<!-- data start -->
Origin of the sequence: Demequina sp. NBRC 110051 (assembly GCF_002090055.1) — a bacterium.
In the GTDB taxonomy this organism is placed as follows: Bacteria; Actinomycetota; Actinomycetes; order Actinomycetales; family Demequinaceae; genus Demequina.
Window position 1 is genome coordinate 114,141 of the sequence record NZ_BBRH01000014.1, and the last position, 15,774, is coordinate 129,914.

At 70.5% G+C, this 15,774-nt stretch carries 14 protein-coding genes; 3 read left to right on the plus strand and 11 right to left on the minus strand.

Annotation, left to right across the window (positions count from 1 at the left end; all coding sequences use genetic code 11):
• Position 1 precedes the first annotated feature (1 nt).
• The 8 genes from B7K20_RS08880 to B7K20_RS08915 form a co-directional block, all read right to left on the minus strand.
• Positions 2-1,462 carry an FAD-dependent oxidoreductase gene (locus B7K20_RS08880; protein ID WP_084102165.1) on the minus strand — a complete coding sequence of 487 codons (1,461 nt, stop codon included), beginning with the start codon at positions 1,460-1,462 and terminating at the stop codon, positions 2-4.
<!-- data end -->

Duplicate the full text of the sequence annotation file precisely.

Origin of the sequence: Demequina sp. NBRC 110051 (assembly GCF_002090055.1) — a bacterium.
In the GTDB taxonomy this organism is placed as follows: Bacteria; Actinomycetota; Actinomycetes; order Actinomycetales; family Demequinaceae; genus Demequina.
Window position 1 is genome coordinate 114,141 of the sequence record NZ_BBRH01000014.1, and the last position, 15,774, is coordinate 129,914.

At 70.5% G+C, this 15,774-nt stretch carries 14 protein-coding genes; 3 read left to right on the plus strand and 11 right to left on the minus strand.

Annotation, left to right across the window (positions count from 1 at the left end; all coding sequences use genetic code 11):
• Position 1 precedes the first annotated feature (1 nt).
• The 8 genes from B7K20_RS08880 to B7K20_RS08915 form a co-directional block, all read right to left on the minus strand.
• Positions 2-1,462 carry an FAD-dependent oxidoreductase gene (locus B7K20_RS08880; protein ID WP_084102165.1) on the minus strand — a complete coding sequence of 487 codons (1,461 nt, stop codon included), beginning with the start codon at positions 1,460-1,462 and terminating at the stop codon, positions 2-4.